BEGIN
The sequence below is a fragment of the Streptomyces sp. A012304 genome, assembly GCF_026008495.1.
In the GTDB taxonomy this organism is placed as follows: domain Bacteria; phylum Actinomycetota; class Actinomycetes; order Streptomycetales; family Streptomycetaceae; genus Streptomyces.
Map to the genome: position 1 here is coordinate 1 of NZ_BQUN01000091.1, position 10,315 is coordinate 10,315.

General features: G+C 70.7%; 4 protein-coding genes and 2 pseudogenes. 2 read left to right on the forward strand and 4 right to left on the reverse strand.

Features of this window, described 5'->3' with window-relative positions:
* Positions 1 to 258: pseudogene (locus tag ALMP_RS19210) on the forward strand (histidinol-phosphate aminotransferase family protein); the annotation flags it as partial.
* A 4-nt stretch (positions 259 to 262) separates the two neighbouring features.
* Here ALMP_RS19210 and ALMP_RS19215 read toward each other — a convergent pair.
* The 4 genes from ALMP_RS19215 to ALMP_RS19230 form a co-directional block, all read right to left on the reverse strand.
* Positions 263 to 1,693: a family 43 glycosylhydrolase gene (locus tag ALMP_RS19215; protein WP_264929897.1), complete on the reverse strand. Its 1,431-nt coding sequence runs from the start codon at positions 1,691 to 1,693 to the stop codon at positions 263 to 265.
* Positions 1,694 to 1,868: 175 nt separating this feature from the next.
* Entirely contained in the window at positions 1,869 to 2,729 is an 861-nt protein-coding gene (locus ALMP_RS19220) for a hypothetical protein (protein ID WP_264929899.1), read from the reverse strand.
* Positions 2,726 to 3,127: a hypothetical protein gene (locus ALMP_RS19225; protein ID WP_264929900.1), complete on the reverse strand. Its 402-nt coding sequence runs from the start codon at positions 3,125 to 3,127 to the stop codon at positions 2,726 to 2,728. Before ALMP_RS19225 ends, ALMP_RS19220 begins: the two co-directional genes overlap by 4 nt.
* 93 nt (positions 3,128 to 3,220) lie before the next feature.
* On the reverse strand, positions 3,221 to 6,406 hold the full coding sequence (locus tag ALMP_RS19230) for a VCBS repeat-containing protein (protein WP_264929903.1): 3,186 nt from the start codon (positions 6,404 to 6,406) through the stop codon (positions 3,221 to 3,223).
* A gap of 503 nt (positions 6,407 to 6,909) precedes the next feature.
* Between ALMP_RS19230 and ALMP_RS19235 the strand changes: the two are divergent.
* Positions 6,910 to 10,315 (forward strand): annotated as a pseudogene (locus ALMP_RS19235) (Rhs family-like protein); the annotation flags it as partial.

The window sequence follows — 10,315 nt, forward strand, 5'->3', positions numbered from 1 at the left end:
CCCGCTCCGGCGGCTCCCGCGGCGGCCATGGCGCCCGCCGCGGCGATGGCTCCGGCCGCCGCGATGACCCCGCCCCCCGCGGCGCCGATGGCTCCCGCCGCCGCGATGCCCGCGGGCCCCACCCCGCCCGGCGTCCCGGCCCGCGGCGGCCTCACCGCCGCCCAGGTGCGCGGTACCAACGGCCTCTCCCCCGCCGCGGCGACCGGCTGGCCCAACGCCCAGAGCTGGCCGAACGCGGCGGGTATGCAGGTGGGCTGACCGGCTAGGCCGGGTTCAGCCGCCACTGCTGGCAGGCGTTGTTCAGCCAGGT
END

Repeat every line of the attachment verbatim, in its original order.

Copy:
The sequence below is a fragment of the Streptomyces sp. A012304 genome, assembly GCF_026008495.1.
In the GTDB taxonomy this organism is placed as follows: domain Bacteria; phylum Actinomycetota; class Actinomycetes; order Streptomycetales; family Streptomycetaceae; genus Streptomyces.
Map to the genome: position 1 here is coordinate 1 of NZ_BQUN01000091.1, position 10,315 is coordinate 10,315.

General features: G+C 70.7%; 4 protein-coding genes and 2 pseudogenes. 2 read left to right on the forward strand and 4 right to left on the reverse strand.

Features of this window, described 5'->3' with window-relative positions:
* Positions 1 to 258: pseudogene (locus tag ALMP_RS19210) on the forward strand (histidinol-phosphate aminotransferase family protein); the annotation flags it as partial.
* A 4-nt stretch (positions 259 to 262) separates the two neighbouring features.
* Here ALMP_RS19210 and ALMP_RS19215 read toward each other — a convergent pair.
* The 4 genes from ALMP_RS19215 to ALMP_RS19230 form a co-directional block, all read right to left on the reverse strand.
* Positions 263 to 1,693: a family 43 glycosylhydrolase gene (locus tag ALMP_RS19215; protein WP_264929897.1), complete on the reverse strand. Its 1,431-nt coding sequence runs from the start codon at positions 1,691 to 1,693 to the stop codon at positions 263 to 265.
* Positions 1,694 to 1,868: 175 nt separating this feature from the next.
* Entirely contained in the window at positions 1,869 to 2,729 is an 861-nt protein-coding gene (locus ALMP_RS19220) for a hypothetical protein (protein ID WP_264929899.1), read from the reverse strand.
* Positions 2,726 to 3,127: a hypothetical protein gene (locus ALMP_RS19225; protein ID WP_264929900.1), complete on the reverse strand. Its 402-nt coding sequence runs from the start codon at positions 3,125 to 3,127 to the stop codon at positions 2,726 to 2,728. Before ALMP_RS19225 ends, ALMP_RS19220 begins: the two co-directional genes overlap by 4 nt.
* 93 nt (positions 3,128 to 3,220) lie before the next feature.
* On the reverse strand, positions 3,221 to 6,406 hold the full coding sequence (locus tag ALMP_RS19230) for a VCBS repeat-containing protein (protein WP_264929903.1): 3,186 nt from the start codon (positions 6,404 to 6,406) through the stop codon (positions 3,221 to 3,223).
* A gap of 503 nt (positions 6,407 to 6,909) precedes the next feature.
* Between ALMP_RS19230 and ALMP_RS19235 the strand changes: the two are divergent.
* Positions 6,910 to 10,315 (forward strand): annotated as a pseudogene (locus ALMP_RS19235) (Rhs family-like protein); the annotation flags it as partial.

The window sequence follows — 10,315 nt, forward strand, 5'->3', positions numbered from 1 at the left end:
CCCGCTCCGGCGGCTCCCGCGGCGGCCATGGCGCCCGCCGCGGCGATGGCTCCGGCCGCCGCGATGACCCCGCCCCCCGCGGCGCCGATGGCTCCCGCCGCCGCGATGCCCGCGGGCCCCACCCCGCCCGGCGTCCCGGCCCGCGGCGGCCTCACCGCCGCCCAGGTGCGCGGTACCAACGGCCTCTCCCCCGCCGCGGCGACCGGCTGGCCCAACGCCCAGAGCTGGCCGAACGCGGCGGGTATGCAGGTGGGCTGACCGGCTAGGCCGGGTTCAGCCGCCACTGCTGGCAGGCGTTGTTCAGCCAGGT